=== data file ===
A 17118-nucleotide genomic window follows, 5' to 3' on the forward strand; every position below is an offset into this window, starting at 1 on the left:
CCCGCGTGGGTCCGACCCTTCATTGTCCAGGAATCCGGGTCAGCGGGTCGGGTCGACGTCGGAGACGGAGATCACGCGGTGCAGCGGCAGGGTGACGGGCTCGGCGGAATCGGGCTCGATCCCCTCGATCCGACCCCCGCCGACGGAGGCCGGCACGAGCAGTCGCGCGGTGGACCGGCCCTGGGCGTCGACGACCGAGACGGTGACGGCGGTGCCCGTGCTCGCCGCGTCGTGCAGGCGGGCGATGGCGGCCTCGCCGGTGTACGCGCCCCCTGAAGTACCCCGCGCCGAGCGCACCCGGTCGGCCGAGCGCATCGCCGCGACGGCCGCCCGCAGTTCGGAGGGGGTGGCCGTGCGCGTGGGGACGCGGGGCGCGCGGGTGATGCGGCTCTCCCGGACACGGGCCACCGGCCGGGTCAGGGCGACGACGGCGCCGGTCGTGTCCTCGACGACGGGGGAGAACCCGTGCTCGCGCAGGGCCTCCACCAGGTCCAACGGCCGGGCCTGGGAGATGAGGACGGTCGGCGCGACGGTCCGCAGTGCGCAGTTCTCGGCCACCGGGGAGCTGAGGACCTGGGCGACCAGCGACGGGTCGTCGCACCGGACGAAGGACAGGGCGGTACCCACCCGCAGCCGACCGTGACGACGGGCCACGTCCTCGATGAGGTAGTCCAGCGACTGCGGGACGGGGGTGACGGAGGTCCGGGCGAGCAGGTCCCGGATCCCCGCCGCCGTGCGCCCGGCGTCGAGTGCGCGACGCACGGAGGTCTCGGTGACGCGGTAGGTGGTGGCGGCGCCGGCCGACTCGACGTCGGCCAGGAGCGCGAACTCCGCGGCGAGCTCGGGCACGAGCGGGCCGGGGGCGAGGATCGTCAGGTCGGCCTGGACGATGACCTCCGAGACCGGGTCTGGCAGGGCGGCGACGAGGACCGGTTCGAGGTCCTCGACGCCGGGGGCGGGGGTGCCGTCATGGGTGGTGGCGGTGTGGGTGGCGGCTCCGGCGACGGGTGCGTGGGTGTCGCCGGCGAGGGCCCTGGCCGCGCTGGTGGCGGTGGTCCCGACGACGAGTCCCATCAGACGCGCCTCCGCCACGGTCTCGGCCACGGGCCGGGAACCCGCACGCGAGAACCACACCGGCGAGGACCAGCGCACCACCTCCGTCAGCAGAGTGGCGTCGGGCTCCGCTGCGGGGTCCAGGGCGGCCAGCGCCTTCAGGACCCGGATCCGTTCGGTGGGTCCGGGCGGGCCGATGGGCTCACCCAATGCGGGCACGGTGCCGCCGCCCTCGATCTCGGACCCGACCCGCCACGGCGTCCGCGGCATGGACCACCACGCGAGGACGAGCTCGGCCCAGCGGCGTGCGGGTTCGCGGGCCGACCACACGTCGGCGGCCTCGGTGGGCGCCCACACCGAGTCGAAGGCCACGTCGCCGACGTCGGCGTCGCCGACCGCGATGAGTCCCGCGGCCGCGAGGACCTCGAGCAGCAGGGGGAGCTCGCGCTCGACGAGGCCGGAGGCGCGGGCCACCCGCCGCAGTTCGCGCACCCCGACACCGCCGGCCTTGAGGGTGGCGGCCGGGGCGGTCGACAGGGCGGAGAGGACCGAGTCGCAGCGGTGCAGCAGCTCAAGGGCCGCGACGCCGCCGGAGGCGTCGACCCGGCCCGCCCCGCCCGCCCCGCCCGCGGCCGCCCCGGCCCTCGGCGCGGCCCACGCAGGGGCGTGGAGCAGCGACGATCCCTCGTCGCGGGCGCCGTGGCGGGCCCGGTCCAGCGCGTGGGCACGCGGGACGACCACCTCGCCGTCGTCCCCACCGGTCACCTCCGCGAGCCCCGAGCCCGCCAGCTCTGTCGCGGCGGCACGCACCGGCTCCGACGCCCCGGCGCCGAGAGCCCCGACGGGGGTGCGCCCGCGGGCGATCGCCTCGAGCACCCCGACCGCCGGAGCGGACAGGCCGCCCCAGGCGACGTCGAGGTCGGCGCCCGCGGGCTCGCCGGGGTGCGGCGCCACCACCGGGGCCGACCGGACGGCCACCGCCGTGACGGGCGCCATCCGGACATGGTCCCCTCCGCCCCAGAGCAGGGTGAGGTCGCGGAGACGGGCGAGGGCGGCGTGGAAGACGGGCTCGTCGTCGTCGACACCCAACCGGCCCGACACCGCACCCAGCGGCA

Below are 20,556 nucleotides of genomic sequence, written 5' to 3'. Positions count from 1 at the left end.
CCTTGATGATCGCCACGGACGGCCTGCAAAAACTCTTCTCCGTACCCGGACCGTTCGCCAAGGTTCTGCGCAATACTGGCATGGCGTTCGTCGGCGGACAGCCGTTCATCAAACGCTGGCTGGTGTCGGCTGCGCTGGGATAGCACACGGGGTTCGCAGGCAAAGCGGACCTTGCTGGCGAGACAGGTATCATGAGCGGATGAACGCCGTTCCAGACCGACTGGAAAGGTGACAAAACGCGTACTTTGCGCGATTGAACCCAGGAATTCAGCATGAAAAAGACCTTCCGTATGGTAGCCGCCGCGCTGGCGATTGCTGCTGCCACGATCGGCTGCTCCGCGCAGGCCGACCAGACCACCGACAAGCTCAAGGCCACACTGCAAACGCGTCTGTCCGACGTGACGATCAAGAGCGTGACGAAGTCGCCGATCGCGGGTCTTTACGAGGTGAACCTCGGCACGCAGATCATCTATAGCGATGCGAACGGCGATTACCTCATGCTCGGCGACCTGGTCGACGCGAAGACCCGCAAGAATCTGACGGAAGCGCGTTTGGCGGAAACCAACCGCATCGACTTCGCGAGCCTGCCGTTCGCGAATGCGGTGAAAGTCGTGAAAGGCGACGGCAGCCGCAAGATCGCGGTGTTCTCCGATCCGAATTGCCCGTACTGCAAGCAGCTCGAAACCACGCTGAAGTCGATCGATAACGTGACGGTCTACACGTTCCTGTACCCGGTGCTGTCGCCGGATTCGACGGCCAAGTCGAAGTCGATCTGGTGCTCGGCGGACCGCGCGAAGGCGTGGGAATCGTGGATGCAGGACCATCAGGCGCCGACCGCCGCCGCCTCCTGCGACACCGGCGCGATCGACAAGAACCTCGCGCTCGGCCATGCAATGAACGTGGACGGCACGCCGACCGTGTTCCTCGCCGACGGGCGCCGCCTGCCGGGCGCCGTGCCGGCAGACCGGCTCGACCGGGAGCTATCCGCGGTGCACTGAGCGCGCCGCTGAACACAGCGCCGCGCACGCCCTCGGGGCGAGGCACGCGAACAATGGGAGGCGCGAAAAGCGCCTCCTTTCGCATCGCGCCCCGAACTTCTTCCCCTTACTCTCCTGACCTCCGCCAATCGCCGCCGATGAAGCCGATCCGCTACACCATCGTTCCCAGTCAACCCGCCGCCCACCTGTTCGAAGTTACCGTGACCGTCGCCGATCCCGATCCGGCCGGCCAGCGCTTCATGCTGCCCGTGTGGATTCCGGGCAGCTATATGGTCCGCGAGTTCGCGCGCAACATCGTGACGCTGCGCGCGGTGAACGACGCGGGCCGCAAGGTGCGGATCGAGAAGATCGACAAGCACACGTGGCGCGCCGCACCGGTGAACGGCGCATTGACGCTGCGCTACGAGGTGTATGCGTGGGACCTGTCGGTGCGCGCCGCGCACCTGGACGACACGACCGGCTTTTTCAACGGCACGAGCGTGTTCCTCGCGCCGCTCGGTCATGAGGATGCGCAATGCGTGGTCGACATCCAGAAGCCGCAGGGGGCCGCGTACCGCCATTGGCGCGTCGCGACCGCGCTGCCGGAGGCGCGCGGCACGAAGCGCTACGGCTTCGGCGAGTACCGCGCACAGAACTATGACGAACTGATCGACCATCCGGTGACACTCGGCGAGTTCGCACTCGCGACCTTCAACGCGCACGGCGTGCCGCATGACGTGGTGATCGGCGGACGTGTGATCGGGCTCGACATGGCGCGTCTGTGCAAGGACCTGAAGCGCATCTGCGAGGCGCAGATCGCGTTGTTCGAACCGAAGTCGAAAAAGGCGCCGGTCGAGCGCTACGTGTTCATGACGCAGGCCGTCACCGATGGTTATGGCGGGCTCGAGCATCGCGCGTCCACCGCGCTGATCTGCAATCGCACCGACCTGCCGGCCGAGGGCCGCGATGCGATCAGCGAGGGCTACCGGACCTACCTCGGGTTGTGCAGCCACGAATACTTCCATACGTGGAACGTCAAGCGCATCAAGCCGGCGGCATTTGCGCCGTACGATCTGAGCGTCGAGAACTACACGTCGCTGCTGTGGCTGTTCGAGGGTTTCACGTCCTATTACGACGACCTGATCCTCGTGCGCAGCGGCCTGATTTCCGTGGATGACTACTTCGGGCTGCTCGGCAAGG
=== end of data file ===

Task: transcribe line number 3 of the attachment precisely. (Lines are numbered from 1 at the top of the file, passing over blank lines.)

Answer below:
Below are 20,556 nucleotides of genomic sequence, written 5' to 3'. Positions count from 1 at the left end.